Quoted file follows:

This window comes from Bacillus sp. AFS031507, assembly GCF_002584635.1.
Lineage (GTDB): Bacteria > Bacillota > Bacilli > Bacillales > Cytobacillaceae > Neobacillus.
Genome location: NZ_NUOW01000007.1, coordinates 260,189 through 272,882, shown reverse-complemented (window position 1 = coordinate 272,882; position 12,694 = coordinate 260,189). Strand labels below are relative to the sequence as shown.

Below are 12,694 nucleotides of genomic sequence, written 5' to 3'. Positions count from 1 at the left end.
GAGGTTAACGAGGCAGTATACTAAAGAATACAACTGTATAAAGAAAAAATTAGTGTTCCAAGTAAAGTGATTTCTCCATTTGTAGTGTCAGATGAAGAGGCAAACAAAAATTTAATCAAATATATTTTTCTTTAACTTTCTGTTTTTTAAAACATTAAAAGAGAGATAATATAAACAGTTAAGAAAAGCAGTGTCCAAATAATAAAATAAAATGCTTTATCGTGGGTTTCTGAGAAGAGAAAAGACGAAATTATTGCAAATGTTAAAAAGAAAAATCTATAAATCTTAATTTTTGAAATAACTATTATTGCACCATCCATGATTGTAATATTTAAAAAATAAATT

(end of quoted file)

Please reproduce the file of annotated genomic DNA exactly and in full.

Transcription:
This window comes from Bacillus sp. AFS031507, assembly GCF_002584635.1.
Lineage (GTDB): Bacteria > Bacillota > Bacilli > Bacillales > Cytobacillaceae > Neobacillus.
Genome location: NZ_NUOW01000007.1, coordinates 260,189 through 272,882, shown reverse-complemented (window position 1 = coordinate 272,882; position 12,694 = coordinate 260,189). Strand labels below are relative to the sequence as shown.

Below are 12,694 nucleotides of genomic sequence, written 5' to 3'. Positions count from 1 at the left end.
GAGGTTAACGAGGCAGTATACTAAAGAATACAACTGTATAAAGAAAAAATTAGTGTTCCAAGTAAAGTGATTTCTCCATTTGTAGTGTCAGATGAAGAGGCAAACAAAAATTTAATCAAATATATTTTTCTTTAACTTTCTGTTTTTTAAAACATTAAAAGAGAGATAATATAAACAGTTAAGAAAAGCAGTGTCCAAATAATAAAATAAAATGCTTTATCGTGGGTTTCTGAGAAGAGAAAAGACGAAATTATTGCAAATGTTAAAAAGAAAAATCTATAAATCTTAATTTTTGAAATAACTATTATTGCACCATCCATGATTGTAATATTTAAAAAATAAATT